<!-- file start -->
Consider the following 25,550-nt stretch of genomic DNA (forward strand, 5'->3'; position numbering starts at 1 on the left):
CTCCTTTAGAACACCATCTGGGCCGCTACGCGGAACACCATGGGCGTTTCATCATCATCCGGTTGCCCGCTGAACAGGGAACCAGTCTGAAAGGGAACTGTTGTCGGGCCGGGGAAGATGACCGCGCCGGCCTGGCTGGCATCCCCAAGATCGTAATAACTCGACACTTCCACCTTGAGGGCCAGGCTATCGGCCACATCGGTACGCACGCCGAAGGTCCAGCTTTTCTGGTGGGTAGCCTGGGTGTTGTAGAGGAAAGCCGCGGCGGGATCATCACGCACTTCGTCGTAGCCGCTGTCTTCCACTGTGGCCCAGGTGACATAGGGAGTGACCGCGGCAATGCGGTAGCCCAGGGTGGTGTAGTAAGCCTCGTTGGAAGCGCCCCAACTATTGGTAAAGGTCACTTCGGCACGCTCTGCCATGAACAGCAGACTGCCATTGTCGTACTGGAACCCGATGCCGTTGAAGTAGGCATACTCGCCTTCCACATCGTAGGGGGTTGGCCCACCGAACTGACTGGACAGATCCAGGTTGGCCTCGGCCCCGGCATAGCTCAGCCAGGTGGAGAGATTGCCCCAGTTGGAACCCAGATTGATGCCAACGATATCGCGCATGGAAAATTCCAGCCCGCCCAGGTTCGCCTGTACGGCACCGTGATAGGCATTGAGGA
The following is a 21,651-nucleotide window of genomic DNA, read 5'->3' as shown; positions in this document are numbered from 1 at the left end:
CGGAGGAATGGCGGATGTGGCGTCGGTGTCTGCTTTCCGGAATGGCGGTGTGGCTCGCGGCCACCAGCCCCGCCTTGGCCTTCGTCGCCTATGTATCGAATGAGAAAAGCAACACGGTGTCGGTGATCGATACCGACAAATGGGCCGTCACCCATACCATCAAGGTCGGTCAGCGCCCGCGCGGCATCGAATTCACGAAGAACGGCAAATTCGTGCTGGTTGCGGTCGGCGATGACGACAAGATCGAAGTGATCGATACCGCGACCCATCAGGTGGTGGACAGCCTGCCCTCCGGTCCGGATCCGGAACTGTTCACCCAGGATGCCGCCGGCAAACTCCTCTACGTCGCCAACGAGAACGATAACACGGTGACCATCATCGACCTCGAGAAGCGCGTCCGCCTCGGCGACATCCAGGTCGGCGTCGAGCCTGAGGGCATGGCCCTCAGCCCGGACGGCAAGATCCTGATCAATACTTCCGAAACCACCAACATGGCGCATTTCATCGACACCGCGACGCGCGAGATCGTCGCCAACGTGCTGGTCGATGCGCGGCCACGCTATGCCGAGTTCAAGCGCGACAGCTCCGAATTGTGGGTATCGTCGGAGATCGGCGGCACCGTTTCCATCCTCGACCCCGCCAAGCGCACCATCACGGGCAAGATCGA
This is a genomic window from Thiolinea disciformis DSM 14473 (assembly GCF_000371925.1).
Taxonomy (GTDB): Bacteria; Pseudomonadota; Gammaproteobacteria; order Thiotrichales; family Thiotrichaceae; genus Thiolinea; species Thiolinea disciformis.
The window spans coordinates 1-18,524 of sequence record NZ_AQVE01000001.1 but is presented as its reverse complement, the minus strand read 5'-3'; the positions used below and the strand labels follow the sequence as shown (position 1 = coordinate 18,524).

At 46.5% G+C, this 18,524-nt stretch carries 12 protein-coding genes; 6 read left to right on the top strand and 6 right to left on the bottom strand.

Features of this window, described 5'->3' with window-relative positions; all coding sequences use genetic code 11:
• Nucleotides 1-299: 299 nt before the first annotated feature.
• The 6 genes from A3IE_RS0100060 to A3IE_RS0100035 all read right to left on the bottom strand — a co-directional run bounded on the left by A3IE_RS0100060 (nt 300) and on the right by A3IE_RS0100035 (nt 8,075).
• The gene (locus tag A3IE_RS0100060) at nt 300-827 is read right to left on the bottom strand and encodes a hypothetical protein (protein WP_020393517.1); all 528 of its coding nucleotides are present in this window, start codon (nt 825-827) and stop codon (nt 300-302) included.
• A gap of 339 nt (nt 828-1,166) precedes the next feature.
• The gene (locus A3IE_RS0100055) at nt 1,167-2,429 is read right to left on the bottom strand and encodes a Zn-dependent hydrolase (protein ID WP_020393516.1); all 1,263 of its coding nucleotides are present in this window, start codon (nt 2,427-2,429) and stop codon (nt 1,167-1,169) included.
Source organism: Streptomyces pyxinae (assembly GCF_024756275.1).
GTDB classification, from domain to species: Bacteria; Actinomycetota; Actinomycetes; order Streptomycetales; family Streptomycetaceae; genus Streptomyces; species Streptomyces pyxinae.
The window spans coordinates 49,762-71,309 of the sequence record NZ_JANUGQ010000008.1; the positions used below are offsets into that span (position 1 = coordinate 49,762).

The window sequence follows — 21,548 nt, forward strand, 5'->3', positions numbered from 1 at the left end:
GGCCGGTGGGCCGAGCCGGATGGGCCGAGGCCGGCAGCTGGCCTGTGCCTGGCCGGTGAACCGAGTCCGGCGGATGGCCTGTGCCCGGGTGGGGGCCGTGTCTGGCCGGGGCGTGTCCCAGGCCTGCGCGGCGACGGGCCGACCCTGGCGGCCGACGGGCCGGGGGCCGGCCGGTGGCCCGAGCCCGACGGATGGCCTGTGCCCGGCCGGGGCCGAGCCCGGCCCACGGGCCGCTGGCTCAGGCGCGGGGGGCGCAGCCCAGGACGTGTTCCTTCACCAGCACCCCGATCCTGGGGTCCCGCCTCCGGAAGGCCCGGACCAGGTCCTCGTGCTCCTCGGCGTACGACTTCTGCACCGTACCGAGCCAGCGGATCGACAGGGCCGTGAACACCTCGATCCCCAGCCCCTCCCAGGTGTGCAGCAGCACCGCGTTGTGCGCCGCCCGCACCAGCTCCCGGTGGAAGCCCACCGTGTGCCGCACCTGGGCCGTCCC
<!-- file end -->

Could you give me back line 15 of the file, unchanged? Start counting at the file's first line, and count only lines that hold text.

Source organism: Streptomyces pyxinae (assembly GCF_024756275.1).